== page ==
MATERIALS AND METHODS

Study sites

Naik lake is a natural freshwater ecosystem in Nagpur city, India (Figure 1), situated at latitude of 21°9'43"N and longitude 79°6'44"E in a densely populated area of Nagpur, India where fishing is carried out. 

 

 

Sample collection

Tilapia (Oreochromis mossambicus) fish samples were collected from Naik lake in Nagpur, India using a drag net. Mean total lengths and total weights of fish samples were measured 19.83±3.21cm and 64.28±4.87g respectively. Fish samples were washed using ion free water and kept in clean isolated polyethylene bags. Samples were placed on ice immediately and taken to the laboratory, where they were deep frozen at −20°C until when they were prepared for digestion and analysis.

 

Fish samples preparation and heavy metal analysis of by ICP-OES

Heavy metals such as Zn, Pb, Cu, Ni and Cd were selected for the study. Samples were digested and analyzed using inductively coupled plasma  optical  emission  spectrometry  (ICP-OES)  Perkin Elmer, Optima 4100DV according to the method reported in USDA (2008). All glasswares were rinsed using ion free water for the analysis. Fish samples were thawed to room temperature and boneless muscles and gills were removed from the fish with sterilized surgical blades and scissors. Fish samples were then oven dried at 80°C in acid washed petri dishes up to a constant weight for 48 h. Fish samples were kept in desiccators for cooling. The removed fish muscle and gills were then homogenized with mortar and pestle and ground to a fine powder. Moisture content was calculated for individual fish samples. A 0.5 g of fine powdered muscle and gill material of each sample was digested in triplicate using closed-vessel microwave digestion, Milestone model Start D, Italy. Fish muscles and gills digested in nitric acid, were subjected to a four steps microwave digestion program (Table 1).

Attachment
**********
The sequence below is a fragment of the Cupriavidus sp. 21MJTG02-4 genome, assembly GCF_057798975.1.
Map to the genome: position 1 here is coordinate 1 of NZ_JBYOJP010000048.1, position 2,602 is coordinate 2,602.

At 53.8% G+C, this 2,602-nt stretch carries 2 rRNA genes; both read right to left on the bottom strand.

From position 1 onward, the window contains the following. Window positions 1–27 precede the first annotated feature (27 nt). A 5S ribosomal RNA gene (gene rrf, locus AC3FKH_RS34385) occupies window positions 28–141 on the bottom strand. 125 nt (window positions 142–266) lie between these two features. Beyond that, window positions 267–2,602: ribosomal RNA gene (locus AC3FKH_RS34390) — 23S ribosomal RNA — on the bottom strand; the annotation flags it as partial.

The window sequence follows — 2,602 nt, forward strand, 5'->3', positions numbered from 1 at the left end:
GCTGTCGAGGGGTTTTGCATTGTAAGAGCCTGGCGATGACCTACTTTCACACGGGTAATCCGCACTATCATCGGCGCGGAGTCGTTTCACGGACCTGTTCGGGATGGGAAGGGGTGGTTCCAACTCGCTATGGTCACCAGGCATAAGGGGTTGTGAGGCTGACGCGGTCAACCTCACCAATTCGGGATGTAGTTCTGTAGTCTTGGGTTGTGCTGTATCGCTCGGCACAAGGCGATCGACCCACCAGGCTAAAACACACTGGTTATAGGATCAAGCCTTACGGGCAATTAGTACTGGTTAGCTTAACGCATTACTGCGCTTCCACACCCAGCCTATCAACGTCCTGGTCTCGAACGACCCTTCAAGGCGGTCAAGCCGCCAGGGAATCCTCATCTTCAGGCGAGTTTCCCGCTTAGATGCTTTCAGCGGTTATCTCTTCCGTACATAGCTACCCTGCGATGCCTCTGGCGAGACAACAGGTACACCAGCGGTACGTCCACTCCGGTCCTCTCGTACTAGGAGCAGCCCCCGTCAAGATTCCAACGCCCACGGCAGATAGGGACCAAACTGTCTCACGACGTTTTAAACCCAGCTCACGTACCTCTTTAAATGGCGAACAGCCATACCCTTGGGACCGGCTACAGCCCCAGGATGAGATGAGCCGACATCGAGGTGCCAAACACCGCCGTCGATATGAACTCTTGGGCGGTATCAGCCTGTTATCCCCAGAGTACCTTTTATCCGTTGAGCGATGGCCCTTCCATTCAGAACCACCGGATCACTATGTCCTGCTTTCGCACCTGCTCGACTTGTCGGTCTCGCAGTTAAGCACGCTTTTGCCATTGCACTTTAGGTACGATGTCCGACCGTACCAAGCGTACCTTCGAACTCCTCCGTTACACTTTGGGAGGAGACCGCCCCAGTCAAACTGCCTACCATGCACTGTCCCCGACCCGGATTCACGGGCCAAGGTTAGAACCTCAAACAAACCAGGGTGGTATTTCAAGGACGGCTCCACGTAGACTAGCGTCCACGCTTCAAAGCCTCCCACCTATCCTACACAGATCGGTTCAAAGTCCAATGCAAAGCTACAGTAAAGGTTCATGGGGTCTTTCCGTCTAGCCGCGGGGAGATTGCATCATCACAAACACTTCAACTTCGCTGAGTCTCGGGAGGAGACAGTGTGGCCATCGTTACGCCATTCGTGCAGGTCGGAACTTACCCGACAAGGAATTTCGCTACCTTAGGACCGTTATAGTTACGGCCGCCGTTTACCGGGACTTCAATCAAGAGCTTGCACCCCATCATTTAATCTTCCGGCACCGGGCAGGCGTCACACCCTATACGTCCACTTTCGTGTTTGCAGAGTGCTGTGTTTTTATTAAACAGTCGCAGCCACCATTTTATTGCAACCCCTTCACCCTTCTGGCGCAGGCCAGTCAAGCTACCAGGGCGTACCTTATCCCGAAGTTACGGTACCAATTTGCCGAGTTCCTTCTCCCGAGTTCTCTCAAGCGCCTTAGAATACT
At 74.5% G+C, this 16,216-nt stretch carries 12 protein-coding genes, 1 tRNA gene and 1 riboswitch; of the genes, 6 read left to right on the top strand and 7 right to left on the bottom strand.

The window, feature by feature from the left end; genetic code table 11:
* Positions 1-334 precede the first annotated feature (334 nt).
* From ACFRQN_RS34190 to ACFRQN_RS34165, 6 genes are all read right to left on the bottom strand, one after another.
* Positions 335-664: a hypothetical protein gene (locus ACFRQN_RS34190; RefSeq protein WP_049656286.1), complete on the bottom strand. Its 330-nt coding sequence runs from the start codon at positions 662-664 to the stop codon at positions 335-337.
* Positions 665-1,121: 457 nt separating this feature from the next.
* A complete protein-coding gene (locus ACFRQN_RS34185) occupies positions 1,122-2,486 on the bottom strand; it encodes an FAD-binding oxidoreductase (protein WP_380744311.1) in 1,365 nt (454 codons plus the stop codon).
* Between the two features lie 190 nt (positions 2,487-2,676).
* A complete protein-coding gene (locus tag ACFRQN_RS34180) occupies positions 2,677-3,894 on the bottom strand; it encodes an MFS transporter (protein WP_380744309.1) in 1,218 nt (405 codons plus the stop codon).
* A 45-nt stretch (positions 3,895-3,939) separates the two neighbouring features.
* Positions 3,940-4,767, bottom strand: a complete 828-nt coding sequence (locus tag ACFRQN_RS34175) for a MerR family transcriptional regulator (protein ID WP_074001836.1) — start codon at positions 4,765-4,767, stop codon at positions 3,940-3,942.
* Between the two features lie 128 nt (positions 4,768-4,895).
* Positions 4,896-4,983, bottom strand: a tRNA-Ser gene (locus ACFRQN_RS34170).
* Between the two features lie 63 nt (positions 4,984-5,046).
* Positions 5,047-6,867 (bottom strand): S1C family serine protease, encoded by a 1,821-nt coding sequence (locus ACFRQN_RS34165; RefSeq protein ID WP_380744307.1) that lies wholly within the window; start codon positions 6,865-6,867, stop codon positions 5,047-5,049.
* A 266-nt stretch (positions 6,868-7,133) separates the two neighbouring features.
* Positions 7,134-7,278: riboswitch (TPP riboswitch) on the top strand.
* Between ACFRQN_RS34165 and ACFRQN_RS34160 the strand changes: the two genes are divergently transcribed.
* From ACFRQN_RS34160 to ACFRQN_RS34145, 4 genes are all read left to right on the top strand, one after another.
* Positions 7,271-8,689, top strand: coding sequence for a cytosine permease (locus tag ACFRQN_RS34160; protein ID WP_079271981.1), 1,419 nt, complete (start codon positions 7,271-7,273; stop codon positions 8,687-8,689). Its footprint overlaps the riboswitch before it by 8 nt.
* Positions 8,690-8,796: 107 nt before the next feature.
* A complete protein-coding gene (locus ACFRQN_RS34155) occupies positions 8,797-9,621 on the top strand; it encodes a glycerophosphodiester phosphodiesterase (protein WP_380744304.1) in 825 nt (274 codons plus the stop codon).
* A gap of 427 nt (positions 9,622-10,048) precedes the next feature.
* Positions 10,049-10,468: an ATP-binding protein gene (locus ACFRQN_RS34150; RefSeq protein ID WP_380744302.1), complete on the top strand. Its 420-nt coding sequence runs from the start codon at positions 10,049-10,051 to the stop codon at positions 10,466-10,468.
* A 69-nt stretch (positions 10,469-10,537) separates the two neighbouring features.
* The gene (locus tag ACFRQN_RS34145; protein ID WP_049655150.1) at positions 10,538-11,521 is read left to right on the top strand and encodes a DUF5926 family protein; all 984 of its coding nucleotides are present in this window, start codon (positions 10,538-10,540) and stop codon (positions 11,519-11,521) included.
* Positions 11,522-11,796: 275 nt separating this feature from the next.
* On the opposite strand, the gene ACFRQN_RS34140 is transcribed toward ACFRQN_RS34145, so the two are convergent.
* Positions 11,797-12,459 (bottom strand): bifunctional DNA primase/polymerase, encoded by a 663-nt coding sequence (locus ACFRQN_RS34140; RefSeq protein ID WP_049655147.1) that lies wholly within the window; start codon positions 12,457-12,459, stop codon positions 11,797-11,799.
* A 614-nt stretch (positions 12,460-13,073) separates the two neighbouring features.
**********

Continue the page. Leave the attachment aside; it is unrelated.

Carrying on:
After digestion, 2 ml of 30% hydrogen peroxide was added to digests to reduce vapours of nitric acid and accelerate the organic substance digestion by increasing the temperature (Dig-Acids, 2001).  Blanks were prepared for the authentic estimation of analysis. The digested fish samples were diluted with 50 ml ion-free water in acid washed standard flasks and each fish sample filtered through 0.45 μm Whatman filter paper (Millipore, Germany). Digests were determined using ICP-OES for all selected heavy metals and operational parameter settings were applied for the Perkin Elmer, Optima 4100DV were given in Table 2.